HealthDay News — For patients with narcolepsy type 1, an orexin receptor 2 agonist, TAK-994, improves measures of sleepiness and cataplexy over 8 weeks compared with placebo but is associated with hepatotoxic adverse events, according to a study published in the July 27 issue of the New England Journal of Medicine.
Yves Dauvilliers, M.D., from Gui de Chauliac Hospital and the University of Montpellier in France, and colleagues conducted a phase 2 randomized, placebo-controlled trial of TAK-994 in patients with narcolepsy type 1. Seventy-three patients were randomly assigned to receive twice-daily oral TAK-994 (30 mg [17 patients], 90 mg [20 patients], and 180 mg [19 patients]) or placebo (17 patients).
Owing to hepatotoxic adverse events, the phase 2 trial and extension trial were terminated early. Primary end point data were available for 41 patients. Researchers found that the least-squares mean changes to week 8 in average sleep latency on the Maintenance of Wakefulness Test were 23.9, 27.4, 32.6, and −2.5 minutes in the 30-, 90-, and 180-mg groups and placebo group, respectively. The corresponding least-squares mean changes to week 8 in the Epworth Sleepiness Scale were −12.2, −13.5, −15.1, and −2.1, respectively. The corresponding weekly incidences of cataplexy at week 8 were 0.27, 1.14, 0.88, and 5.83 (rate ratios vs placebo, 0.05, 0.20, and 0.015, respectively).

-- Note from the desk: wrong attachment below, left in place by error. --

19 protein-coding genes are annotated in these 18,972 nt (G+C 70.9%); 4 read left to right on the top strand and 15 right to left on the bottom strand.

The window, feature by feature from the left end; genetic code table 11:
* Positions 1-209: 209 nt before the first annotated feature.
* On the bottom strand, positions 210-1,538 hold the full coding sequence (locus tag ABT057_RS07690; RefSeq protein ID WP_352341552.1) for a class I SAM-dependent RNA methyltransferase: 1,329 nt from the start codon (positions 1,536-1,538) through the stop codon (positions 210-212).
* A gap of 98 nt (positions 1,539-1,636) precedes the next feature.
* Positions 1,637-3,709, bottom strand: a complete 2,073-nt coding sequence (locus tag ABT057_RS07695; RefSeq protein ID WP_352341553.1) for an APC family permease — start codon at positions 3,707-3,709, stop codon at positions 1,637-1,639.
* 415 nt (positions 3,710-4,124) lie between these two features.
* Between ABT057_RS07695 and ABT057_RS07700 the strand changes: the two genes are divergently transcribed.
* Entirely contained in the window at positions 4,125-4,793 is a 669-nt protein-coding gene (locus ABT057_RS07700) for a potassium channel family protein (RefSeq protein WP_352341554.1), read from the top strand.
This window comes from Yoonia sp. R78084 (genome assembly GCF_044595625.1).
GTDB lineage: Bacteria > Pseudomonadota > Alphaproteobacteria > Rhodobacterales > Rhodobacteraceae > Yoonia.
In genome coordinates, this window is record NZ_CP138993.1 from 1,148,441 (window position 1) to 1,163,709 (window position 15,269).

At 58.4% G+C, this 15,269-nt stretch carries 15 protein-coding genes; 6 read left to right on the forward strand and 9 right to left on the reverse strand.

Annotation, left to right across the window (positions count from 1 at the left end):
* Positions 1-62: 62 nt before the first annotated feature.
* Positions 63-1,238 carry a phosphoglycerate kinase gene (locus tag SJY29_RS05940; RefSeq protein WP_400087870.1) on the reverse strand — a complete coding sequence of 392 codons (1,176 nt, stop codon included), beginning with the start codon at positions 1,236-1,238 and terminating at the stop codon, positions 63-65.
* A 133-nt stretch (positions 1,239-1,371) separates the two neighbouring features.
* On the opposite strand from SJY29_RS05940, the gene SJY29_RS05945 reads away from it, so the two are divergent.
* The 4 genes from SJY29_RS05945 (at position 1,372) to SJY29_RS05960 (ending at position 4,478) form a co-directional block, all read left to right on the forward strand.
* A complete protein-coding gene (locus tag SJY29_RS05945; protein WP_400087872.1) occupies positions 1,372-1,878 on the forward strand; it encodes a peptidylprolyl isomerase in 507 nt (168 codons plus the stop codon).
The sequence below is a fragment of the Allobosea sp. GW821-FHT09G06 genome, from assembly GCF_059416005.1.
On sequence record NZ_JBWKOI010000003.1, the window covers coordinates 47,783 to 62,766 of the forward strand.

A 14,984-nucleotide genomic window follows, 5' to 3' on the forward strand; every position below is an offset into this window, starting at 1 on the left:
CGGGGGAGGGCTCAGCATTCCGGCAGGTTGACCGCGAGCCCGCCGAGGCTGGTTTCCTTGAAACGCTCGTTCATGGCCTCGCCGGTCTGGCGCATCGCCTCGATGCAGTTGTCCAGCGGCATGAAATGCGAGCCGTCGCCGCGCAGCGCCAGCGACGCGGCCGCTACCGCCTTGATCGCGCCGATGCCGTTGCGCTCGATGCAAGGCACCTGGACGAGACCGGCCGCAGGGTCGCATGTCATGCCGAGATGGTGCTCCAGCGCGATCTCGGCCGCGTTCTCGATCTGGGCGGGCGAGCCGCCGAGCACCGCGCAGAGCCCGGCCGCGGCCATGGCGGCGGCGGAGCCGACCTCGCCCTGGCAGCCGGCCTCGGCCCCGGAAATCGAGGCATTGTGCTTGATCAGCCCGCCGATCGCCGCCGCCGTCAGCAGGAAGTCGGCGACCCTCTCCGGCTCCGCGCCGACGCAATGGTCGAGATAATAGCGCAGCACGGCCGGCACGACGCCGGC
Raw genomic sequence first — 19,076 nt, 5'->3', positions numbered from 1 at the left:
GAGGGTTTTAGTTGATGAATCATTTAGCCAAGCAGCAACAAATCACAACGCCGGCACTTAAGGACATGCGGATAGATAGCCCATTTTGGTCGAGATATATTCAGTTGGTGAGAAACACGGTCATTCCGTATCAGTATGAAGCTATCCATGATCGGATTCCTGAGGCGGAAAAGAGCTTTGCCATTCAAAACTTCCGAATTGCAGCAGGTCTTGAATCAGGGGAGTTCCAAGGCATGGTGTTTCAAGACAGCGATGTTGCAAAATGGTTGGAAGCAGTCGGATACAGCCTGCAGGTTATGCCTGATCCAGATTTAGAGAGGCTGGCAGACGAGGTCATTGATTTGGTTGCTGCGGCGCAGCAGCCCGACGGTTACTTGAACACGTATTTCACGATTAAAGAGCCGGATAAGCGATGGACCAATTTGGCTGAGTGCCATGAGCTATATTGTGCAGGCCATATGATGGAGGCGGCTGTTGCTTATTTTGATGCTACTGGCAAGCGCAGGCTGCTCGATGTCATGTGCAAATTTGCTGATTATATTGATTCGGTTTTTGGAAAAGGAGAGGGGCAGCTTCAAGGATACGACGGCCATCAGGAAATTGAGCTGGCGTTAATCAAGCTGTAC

“The outcomes described in the current report may be seen as a backward step because of the decision to terminate the trial,” write the authors of an accompanying editorial. “However, the impressive efficacy is a major step forward in helping patients with narcolepsy type 1.”
The study was funded by Takeda Development Center Americas.